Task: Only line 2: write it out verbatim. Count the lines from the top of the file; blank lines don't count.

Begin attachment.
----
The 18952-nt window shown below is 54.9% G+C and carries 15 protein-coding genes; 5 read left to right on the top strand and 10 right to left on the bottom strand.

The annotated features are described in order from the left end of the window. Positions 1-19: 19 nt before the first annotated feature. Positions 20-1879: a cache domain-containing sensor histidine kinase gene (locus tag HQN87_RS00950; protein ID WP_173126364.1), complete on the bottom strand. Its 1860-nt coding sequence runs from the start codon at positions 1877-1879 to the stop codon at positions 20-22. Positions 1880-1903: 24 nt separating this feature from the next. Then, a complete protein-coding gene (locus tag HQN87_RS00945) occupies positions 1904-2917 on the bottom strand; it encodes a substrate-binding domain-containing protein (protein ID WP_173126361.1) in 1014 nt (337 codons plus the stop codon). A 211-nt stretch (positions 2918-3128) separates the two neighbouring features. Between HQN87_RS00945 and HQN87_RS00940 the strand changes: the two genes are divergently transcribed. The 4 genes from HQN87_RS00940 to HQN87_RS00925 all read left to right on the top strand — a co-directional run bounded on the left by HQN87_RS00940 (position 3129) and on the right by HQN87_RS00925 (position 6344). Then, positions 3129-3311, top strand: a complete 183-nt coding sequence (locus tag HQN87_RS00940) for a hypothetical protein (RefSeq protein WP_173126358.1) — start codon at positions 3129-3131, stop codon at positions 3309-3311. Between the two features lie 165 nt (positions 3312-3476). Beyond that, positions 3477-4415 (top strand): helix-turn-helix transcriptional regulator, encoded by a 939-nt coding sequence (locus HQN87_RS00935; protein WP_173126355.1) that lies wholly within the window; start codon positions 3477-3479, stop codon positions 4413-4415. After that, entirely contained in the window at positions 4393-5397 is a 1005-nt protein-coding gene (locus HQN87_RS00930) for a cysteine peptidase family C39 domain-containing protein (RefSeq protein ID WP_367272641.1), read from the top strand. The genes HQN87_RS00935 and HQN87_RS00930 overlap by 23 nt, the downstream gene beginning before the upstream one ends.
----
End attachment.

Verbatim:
The annotated features are described in order from the left end of the window. Positions 1-19: 19 nt before the first annotated feature. Positions 20-1879: a cache domain-containing sensor histidine kinase gene (locus tag HQN87_RS00950; protein ID WP_173126364.1), complete on the bottom strand. Its 1860-nt coding sequence runs from the start codon at positions 1877-1879 to the stop codon at positions 20-22. Positions 1880-1903: 24 nt separating this feature from the next. Then, a complete protein-coding gene (locus tag HQN87_RS00945) occupies positions 1904-2917 on the bottom strand; it encodes a substrate-binding domain-containing protein (protein ID WP_173126361.1) in 1014 nt (337 codons plus the stop codon). A 211-nt stretch (positions 2918-3128) separates the two neighbouring features. Between HQN87_RS00945 and HQN87_RS00940 the strand changes: the two genes are divergently transcribed. The 4 genes from HQN87_RS00940 to HQN87_RS00925 all read left to right on the top strand — a co-directional run bounded on the left by HQN87_RS00940 (position 3129) and on the right by HQN87_RS00925 (position 6344). Then, positions 3129-3311, top strand: a complete 183-nt coding sequence (locus tag HQN87_RS00940) for a hypothetical protein (RefSeq protein WP_173126358.1) — start codon at positions 3129-3131, stop codon at positions 3309-3311. Between the two features lie 165 nt (positions 3312-3476). Beyond that, positions 3477-4415 (top strand): helix-turn-helix transcriptional regulator, encoded by a 939-nt coding sequence (locus HQN87_RS00935; protein WP_173126355.1) that lies wholly within the window; start codon positions 3477-3479, stop codon positions 4413-4415. After that, entirely contained in the window at positions 4393-5397 is a 1005-nt protein-coding gene (locus HQN87_RS00930) for a cysteine peptidase family C39 domain-containing protein (RefSeq protein ID WP_367272641.1), read from the top strand. The genes HQN87_RS00935 and HQN87_RS00930 overlap by 23 nt, the downstream gene beginning before the upstream one ends.